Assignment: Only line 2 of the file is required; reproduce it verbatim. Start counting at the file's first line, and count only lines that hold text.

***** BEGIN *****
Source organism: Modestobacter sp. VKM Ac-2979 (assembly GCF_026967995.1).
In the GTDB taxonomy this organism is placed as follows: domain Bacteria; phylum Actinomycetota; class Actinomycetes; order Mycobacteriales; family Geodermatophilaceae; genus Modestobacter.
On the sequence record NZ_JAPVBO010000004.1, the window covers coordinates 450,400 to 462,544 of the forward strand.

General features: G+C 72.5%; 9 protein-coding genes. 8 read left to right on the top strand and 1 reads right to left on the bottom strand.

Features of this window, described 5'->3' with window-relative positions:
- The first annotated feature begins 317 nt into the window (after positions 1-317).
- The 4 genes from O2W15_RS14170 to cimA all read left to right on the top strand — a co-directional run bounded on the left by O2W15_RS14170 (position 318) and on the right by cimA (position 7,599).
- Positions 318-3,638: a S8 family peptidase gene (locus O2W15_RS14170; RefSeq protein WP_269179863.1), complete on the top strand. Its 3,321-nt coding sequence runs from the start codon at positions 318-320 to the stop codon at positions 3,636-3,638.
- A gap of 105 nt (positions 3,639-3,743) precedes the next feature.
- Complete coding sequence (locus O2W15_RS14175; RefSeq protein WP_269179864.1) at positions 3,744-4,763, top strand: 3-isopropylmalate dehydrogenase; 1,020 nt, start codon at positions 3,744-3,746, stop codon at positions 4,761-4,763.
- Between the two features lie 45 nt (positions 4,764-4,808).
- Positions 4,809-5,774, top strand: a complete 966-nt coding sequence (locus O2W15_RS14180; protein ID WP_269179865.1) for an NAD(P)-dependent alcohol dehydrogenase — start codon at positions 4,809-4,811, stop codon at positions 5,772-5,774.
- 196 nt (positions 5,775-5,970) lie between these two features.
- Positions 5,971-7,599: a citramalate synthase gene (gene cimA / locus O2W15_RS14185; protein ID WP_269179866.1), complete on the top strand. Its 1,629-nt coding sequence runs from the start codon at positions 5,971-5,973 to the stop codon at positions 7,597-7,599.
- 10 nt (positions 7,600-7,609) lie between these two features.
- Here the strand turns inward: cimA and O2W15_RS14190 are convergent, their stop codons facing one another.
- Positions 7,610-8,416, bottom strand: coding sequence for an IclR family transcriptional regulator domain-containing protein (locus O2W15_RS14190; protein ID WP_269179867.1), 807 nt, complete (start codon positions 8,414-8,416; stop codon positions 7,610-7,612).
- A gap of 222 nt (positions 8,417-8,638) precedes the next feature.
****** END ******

In the GTDB taxonomy this organism is placed as follows: domain Bacteria; phylum Actinomycetota; class Actinomycetes; order Mycobacteriales; family Geodermatophilaceae; genus Modestobacter.